There are so many amazing places to see in Cyprus, the list seems endless. The following are just a few of the many wonderful places that we think are worth a visit on your holidays to the beautiful island of Cyprus.
Visitors flock to Paphos harbour for the excellent views out to sea and the brightly painted fishing boats which frequent the harbour. Enjoy relaxing and watching the world pass by at one of the fish restaurants, tavernas or cafes which line the harbour side. To explore the areas coastline and beaches you can take a boat tour from the harbour.
Demolished by the Venetians, the castle is all that remains of a castle dating back to 1391. The Ottomans used it as dungeons and the British used it as a warehouse for salt. The castle, reached by a small bridge over a moat, is worth a visit for the great views it offers from the top.
The Paphos Mosaics
Whilst visiting the harbour and castle in Paphos don’t forget to see the colourful Roman mosaics which were discovered by accident in the 1960’s. After discovering the first mosaics more excavations were carried out, revealing a number of Roman houses which contained amazing mosaics depicting scenes from ancient mythology. These mosaics give an insight into the wealth and flamboyant lives of some of the Roman Paphiots. The main mosaics are found at the House of Dionysos, the House of Aion and the House of Thesus which are all situated near the lighthouse and fortress of Saranda Kolones, close to the harbour.
Located in Limassol, the ruins at Curium date from the 2nd century AD. There are two sites here, the old city of Kolossi and the Sanctuary of Apollo Hylates which are very close to each other. With breathtaking scenery which overlooks the sea and a museum in the nearby village of Episkopi, these ruins are not to be missed.
Whilst visiting the ruins at Curium you should also visit nearby Kolossi Castle. The castle was the commanderie of the Knights Hospitallers (the name which was later given to the Commanderia dessert wine) and despite the castle changing ownership a number of times it is mainly linked with the Hospitallers and wine making.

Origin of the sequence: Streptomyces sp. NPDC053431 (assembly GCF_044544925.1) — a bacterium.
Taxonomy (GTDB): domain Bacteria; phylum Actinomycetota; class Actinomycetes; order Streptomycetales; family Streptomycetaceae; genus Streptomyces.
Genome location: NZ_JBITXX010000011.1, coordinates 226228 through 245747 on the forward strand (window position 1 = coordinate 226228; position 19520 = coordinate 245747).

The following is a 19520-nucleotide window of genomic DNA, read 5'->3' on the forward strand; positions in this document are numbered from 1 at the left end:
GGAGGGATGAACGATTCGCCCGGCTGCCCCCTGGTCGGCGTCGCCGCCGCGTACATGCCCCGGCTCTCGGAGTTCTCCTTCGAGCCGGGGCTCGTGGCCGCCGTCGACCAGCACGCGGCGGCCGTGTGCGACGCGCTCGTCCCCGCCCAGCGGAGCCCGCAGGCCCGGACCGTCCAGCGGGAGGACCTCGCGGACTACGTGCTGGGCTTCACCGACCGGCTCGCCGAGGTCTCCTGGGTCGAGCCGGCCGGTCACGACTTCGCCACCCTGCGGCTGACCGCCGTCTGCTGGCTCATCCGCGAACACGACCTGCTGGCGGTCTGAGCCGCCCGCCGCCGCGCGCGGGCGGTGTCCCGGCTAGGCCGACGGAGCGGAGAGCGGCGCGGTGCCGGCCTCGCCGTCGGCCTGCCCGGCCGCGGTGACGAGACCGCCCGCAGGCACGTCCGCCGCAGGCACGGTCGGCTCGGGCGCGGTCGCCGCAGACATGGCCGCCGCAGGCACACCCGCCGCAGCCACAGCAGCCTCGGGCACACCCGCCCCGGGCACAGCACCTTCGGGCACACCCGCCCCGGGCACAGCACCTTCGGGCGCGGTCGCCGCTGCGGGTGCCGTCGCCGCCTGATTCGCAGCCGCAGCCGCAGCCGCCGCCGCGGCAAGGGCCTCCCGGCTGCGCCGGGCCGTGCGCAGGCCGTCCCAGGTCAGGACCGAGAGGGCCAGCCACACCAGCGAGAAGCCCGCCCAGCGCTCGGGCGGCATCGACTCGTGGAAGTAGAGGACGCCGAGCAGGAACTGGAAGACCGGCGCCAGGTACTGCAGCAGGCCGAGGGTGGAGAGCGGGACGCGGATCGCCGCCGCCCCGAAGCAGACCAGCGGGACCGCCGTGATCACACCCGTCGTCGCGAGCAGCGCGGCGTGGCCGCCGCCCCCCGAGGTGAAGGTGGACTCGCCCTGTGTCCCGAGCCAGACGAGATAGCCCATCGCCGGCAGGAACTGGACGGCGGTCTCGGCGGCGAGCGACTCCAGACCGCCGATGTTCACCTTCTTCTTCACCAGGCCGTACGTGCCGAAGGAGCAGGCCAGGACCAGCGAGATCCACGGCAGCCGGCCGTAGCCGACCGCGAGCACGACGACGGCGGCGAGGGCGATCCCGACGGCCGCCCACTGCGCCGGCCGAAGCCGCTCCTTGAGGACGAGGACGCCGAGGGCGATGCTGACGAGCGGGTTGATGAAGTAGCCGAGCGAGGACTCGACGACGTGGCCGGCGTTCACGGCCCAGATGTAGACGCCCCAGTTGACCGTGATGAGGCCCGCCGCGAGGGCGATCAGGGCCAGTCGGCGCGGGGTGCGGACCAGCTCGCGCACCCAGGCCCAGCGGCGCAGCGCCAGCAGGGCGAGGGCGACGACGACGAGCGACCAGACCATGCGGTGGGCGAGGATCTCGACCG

A visit to the walled city of Nicosia should not be missed when visiting Cyprus. Built by the Venetians in the 1500’s, the walls and the eleven bastions surround most of the city’s most historic monuments. Visit the restaurants and shops along the winding streets of Laiki Yitoniak which is found inside the city’s ancient walls. To view the old and new city you can get an excellent view from the Ledra Museum and Observatory of the Shakolas Tower.
The House of Hadigeorgakis Kornesios (House of the Dragoman)
Also in the old part of Nicosia is the beautiful House of Hadigeorgakis Kornesios which can be found near the Omeriye mosque. Built in the 15th century it is a fine example of combined Venetian and Ottoman architecture. The dragoman was a powerful man who served as a translator to the Turkish governor and liaised between the Ottoman authorities and the orthodox Christians but was unfortunately beheaded in 1808!
If you love nature, you must visit the secluded Cedar Valley in Tilliryan Troodos. Full of indigenous Cyprus cedar (cedrus brevifolia), the valley is ideal if you are looking for some peace and quiet in a beautiful setting. Cedar Valley is also the home the moufflon (wild sheep which are native to Cyprus). These shy creatures can be seen, if you are lucky, wandering in the valley or at the enclosure at Stavros tis Psokas.
Panayia tou Araka
Throughout the Troodos there are many painted churches set in breathtaking scenery. A fine example is the Church of Our Lady of the Pea (Panayia tou Araka) which is one of ten painted churches on the UNESCO World Heritage Site list. Found near the village of Lagoudera, this tiny church sits amongst the trees and wild peas from which it takes its name and offers beautiful views down the valley. Dating from the 12th century, the newly cleaned frescoes inside the church are a marvel to be seen.
Dating back to the 6th/7th century, the remains of the stone-age settlements at Chirokitia are some of the best preserved Neolithic sites in the eastern Mediterranean. Discovered in 1936 and excavated in the 1970’s, this is one of the earliest settlements on the island of Cyprus and is a UNESCO World Heritage site. The inhabitants of the settlements lived in single storey beehive-shaped houses; more than 50 of these houses can be seen at the site, along with the original streets and a large mansion.
Lefkara is actually made up of two villages, Pano (upper) and Kato (lower) Lefkara. As you wander along the streets of the village you will come across many shops selling beautiful local lace. This exquisite lace is one of the islands most famous exports, it is said that Leonardo da Vinci purchased some of this lace and took it back to Italy! To find out more before you buy you will need to visit the Museum of Traditional Embroidery and Silver-smithing which is located in the house of Patsalos in Pano Lefkara.